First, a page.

to the Western Front
Part 5: Ulster Tower, Beaumont
by Brian Pohanka - October 26, 1999
brief sketch was originally posted at a Civil War discussion
group site and is reprinted here with the author's permission.
paying homage at the Thiepval
Memorial to the Missing, we drove on to another conspicuous
monument, the Ulster Memorial Tower. A copy of a Northern
Irish castle turret, it marks the ground where the British
forces attained one of the few successes on July 1, 1916.
The 36th Ulster Division managed to pierce the German
lines and drive a wedge into the enemy lines between the
village of Thiepval and the Ancre River. This involved
some particularly ferocious bayonet fighting for possession
of the Schwaben Redoubt. But as in the cases of the other
limited breakthroughs, the ground gained was ultimately
lost, for the most part -- because the Ulstermen were
not supported. The reserves that might have ensured at
least a partial victory were simply not at hand. Even
so a handful of brave men managed to fight their way into
the German second line before all of that little band
were killed or captured.
After visiting the small museum nearby the Ulster Tower,
walking back to the car I spotted a grim harvest of some
Somme farmer -- a large unexploded shell, left beside
the road to be picked up by the French demineurs.
This was the time of year when farmers prepared their
fields for winter, and the plowing as always turned up
the dangerous residue of the Great War. Every year some
three dozen French farmers, or the demolition men who
collect unexploded ordnance, are killed or severely injured.
A tractor runs over a shell, or someone makes the mistake
of attempting to disarm one for a souvenir, or an accident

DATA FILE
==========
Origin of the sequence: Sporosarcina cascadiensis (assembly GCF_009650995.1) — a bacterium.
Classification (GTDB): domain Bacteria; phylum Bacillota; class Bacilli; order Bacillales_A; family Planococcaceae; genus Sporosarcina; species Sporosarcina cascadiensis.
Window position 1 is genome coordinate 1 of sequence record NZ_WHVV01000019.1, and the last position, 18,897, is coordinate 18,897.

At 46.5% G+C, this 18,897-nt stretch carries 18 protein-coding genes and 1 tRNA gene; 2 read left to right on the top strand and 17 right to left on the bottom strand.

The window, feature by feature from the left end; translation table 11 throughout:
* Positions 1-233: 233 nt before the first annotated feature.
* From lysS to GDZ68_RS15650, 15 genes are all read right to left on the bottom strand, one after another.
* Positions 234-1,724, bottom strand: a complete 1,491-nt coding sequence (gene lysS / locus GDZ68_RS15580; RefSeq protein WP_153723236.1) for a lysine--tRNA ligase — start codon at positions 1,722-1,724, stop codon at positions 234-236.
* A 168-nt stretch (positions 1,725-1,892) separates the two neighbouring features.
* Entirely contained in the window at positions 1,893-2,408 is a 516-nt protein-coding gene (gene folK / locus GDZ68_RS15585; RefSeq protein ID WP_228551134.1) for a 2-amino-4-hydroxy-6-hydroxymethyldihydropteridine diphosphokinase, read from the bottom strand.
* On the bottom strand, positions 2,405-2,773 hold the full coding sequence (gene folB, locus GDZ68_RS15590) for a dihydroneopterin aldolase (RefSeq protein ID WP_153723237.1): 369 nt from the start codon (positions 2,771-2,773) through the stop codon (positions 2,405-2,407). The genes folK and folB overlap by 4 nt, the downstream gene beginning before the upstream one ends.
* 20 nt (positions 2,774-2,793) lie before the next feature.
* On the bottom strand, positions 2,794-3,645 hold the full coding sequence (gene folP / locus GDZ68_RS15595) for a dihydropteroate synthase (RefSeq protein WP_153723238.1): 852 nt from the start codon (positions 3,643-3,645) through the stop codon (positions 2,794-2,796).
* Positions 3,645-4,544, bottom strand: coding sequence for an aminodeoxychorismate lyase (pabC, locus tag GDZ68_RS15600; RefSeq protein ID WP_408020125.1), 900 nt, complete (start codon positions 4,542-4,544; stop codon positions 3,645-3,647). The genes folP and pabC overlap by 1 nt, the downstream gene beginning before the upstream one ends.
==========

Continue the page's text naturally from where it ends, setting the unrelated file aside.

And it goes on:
occurs in one of the warehouses where the ordnance is
gathered prior to being detonated at one of the designated
off-limits sites along the English channel (the shells
are actually taken out at low tide, set in place, and
set off after the incoming tide covers them). We would
encounter more shells in the days to come.
Our final stop of the day before we located our hotel
and got some much-needed shut-eye was a vista overlooking
the valley wherein the little village of Beaumont
Hamel is nestled -- serene, pretty in the sun and
wind that had now cleared off the clouds and drizzle.
How hard it is to imagine the hell of that blasted landscape
of 1916-17, today! The fields now fertile again, the woods
grown out and trees swaying in the breeze, basking in
the golden glow of late afternoon sunlight. But some of
the grimmest photos of the War show Beaumont Hamel, reduced
to rubble, the church leveled, the cemetery and its dead
up-churned, everything mud and wire and death. The difference,
today, could not be more dramatic.
Pondering those sobering thoughts we drove back to Albert.
We would explore the area around Beaumont Hamel tomorrow.
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